Legionnaires' Disease Outbreak In New York City On The Decline

The disease, a form of atypical pneumonia, has killed 10 and infected more than 100 people in the South Bronx, officials said. All City building owners will have to test and clean water-cooling towers in two weks, the mayor said Thursday.

An outbreak of Legionnaires' disease in New York City has killed 10 people and sickened scores of others is on the decline, health officials reported Friday.

"We now see the frequency of diagnoses decreasing, as well as the number of emergency department visits for pneumonia in the South Bronx. We have fewer new cases, people are seeking care promptly and getting treatment promptly," said Mary Bassett commissioner of the city's health department.

Those who died were all older adults who had other health problems, officials said. So far more than 100 people were diagnosed with the disease since the outbreak began on July 10.

"We're optimistic that we've seen the worst of this outbreak, and that our remediation efforts are having an impact," Bassett added.

On Thursday, Mayor Bill de Blasio said that all building owners had a 2-week period to clean and disinfect all water cooling towers.

The city tested the water from cooling towers at 17 different buildings and found five that tested positive, including Lincoln Hospital in the Bronx. The others include Opera House Hotel, the Concourse Plaza shopping center, Streamline Plastics, and a Verizon office building.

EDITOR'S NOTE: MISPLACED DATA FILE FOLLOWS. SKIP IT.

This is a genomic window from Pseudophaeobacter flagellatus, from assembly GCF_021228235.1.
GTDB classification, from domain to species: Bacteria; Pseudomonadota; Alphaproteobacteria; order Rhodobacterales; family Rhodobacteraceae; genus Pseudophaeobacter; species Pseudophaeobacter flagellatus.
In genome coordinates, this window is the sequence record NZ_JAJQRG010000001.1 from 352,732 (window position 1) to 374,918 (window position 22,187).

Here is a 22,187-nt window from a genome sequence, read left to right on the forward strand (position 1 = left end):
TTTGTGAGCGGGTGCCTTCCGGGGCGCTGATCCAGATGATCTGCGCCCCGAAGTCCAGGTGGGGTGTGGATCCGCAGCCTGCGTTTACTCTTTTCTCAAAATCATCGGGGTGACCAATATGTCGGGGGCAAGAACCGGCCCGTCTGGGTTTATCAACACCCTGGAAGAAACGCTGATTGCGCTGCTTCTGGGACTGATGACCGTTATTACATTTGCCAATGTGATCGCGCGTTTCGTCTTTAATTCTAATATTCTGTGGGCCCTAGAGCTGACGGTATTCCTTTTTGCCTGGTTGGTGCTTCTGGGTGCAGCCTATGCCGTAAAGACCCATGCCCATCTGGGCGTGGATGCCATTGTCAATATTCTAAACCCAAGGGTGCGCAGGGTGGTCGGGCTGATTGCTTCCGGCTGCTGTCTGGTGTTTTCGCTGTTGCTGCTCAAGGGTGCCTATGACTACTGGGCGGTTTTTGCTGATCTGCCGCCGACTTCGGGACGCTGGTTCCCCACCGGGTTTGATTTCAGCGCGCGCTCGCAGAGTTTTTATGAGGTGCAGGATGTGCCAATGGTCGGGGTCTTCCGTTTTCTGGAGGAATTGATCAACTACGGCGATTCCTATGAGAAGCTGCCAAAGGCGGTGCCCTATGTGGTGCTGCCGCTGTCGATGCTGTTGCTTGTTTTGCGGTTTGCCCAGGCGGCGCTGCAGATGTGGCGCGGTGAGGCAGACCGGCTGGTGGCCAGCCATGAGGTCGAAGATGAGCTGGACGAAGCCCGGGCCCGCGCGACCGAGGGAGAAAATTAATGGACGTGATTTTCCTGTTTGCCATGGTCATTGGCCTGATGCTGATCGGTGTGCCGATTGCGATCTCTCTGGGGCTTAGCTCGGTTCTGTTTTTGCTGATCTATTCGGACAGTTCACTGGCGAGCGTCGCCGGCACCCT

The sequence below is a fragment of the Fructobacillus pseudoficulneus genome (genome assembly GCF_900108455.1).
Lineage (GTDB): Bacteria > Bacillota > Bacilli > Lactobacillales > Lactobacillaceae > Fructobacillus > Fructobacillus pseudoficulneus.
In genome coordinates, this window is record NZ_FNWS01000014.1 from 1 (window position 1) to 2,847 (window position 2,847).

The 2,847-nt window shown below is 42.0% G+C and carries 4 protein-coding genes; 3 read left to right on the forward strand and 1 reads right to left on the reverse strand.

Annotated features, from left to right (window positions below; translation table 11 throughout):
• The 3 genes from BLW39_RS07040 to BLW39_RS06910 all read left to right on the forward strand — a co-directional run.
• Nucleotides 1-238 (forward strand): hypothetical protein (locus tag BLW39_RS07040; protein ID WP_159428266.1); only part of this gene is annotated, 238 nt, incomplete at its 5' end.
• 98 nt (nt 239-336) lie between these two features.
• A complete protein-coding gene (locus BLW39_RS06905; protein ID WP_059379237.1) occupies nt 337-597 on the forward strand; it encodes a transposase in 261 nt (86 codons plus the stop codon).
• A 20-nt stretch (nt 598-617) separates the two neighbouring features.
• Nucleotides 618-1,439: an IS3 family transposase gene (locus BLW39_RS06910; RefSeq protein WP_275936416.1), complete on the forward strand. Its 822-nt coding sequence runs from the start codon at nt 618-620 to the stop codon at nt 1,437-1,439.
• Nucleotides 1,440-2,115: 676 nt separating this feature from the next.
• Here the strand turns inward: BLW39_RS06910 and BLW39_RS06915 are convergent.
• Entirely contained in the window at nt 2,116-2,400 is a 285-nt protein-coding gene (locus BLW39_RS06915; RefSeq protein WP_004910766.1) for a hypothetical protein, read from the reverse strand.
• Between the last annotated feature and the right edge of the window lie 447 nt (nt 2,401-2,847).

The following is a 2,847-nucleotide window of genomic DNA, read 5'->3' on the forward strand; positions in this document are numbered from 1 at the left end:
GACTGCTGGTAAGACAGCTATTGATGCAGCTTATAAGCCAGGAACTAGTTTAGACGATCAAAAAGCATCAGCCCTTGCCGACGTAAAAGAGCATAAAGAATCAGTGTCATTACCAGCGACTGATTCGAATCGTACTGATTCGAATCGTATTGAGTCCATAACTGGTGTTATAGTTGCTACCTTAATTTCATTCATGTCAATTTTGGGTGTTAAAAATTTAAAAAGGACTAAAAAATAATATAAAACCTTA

Speaking to reporters Tuesday, de Blasio said there was no longer a threat to public health.

"We are confident, based on the medical and the scientific evidence that we have, that we have identified the only sites that are causing this outbreak, and again, they have all been cleaned," he said.

Symptoms of the disease, which is a form of atypical pneumonia, include headaches, fatigue, loss of appetite, confusion, and diarrhea, the health department said.

"Most cases of Legionnaires' disease can be traced to plumbing systems where conditions are favorable for Legionella growth, such as whirlpool spas, hot tubs, humidifiers, hot water tanks, cooling towers, and evaporative condensers of large air-conditioning systems," according to the city's health department.

In a statement on Monday, Blasio said that while the city planned to continue its comprehensive response to the outbreak, "a more systemic solution is required to prevent the cycle of these outbreaks from continuing."

He announced plans to introduce legislation that would place an emphasis on long-term prevention of Legionnaires' disease that will address inspections, new recommended action in the case of positive tests, and sanctions for those who fail to comply with new standards.

"Legionnaires' disease outbreaks have become far too common over the past 10 years, and the city will respond not by only addressing an outbreak as it occurs, but with a new plan to help prevent these outbreaks from happening in the first place," the mayor said.

According to the Centers for Disease Control and Prevention, between 8,000 and 18,000 people are hospitalized with the disease each year.

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